In the 80s at St Paul's in Bristol, in Brixton, Toxteth, Moss Side and Handsworth, dispossessed and frustrated black and white youths looted shops, attacked the police and burnt down buildings. Some years ago, we saw "race riots" in the North at Oldham, Burnley and Bradford. SOYMB has now witnessed similar disturbances again over the last few days in parts of London, and within ear-shot of the Socialist Party's Head Office in Clapham
As businesses go up in flames and mindless mayhem explodes on the streets, there is a stampede on to the political stage from both wings by politicians and their assorted spokespersons. They hold forth loudly to the audience—the “general public”—about what must be done. They shake their fists and point angrily at each other. They make ominous warnings and each tries to win the support of the audience and out-do one another with promises to carry out the right policy. The government declares that “the law must be upheld, people must be protected”. While supporters of the left-wing become greatly enthused by brick-throwing at the police, which they somehow regard as the kind of anti-establishment action of which revolutions are made, or at least from which they can be begun.
Tony Benn has said that rioting is the oldest form of social protest and in that he may well be right. In a time of economic crisis when there is no hope on the horizon, pent up frustration will be likely to burst into violence among those who have not considered the cause of their problems and sought to remove it. The dashed hopes and bitterness of most of those in the recent upsurges were not so much to do with the conditions of employment as the condition of unemployment. Hundreds of thousands of young members of the wealth producing class have left school to go directly on to the ever more miserly dole. The feeling of rejection and uselessness which this creates contributes to their resentment of their environment. The fact that the bursting frustration and desperation expresses itself in the ferocity of the riot is understandable. Capitalism is a social system which is shot through with everyday forms of “respectable” and institutionalised violence from the policemen with guns killing Mark Duggan to the government’s tanks and bombs sent to Iraq. From news headlines and documentaries on the brutalities of Afghanistan or Libya, we are confronted with images of violence as a chosen method of trying to cause social change.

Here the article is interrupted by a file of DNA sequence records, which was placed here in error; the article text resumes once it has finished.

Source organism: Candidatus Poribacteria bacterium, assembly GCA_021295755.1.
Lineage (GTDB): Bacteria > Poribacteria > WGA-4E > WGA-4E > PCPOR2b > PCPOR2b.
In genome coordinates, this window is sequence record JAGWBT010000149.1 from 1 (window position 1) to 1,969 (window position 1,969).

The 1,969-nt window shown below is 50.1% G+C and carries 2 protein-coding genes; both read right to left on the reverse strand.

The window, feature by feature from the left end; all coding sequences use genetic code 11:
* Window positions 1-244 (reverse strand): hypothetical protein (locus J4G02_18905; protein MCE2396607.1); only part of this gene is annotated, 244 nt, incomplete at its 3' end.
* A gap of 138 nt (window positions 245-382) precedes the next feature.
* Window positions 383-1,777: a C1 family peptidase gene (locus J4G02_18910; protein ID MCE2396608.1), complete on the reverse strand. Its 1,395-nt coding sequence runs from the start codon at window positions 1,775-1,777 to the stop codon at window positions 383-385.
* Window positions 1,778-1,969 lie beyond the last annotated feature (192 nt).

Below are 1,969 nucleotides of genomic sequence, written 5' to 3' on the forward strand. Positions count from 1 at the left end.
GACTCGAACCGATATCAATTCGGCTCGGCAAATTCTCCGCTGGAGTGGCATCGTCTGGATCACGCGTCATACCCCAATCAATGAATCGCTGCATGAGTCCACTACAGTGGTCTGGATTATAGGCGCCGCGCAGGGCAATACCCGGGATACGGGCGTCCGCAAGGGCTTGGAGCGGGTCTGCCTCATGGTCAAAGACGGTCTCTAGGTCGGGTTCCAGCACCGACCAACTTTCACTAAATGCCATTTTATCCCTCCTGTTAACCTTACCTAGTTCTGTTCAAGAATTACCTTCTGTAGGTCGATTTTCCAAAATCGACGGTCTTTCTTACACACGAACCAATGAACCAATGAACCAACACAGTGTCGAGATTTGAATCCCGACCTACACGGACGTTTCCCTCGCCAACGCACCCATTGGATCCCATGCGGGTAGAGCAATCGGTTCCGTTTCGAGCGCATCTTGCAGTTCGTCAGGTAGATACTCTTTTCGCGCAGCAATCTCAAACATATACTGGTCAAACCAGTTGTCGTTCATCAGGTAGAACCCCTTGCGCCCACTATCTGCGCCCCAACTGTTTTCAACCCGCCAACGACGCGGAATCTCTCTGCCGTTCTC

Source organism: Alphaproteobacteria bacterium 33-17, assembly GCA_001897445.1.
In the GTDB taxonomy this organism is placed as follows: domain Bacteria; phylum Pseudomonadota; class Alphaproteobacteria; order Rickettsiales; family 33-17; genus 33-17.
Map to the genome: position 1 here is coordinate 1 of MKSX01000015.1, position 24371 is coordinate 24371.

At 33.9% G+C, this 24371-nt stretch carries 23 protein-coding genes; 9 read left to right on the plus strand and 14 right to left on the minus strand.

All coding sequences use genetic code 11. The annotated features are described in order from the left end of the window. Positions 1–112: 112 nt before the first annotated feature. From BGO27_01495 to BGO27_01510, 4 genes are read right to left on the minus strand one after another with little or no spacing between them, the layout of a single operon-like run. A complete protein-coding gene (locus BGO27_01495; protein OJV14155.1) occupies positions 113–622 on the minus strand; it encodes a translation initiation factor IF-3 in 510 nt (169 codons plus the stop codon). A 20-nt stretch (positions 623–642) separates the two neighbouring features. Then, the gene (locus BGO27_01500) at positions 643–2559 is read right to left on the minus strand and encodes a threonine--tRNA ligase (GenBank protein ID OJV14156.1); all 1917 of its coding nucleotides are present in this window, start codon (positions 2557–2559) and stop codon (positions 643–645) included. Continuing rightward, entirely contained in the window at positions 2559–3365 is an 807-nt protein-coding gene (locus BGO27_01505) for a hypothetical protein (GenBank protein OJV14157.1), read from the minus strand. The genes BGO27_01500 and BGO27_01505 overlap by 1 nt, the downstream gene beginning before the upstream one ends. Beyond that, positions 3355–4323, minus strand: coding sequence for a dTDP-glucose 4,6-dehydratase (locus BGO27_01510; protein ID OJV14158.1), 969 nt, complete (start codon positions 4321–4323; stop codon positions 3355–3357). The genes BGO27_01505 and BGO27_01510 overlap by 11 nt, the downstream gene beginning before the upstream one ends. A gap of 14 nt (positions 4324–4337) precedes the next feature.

The deeds of those participating in the riots proves to be thoughtlessly destructive. Cars, shops and homes of fellow members of the working class were irrationally ruined. It was a foolish misdirection of anger. The profit-system will not be burnt away, neither will it be dislodged or smashed with bricks. A few riots, even large scale rebellions, can easily enough be quashed by the authorities, and usually the rioters will be the worse for it.
There is no point in youths protesting and conducting running battles in front of the TV crews each evening. Any meaningful action has to be democratic and organised. They would do well to recognise that they are kept poor because the rich are rich. For it is only then that they can formulate actions based on where there interests truthfully lie.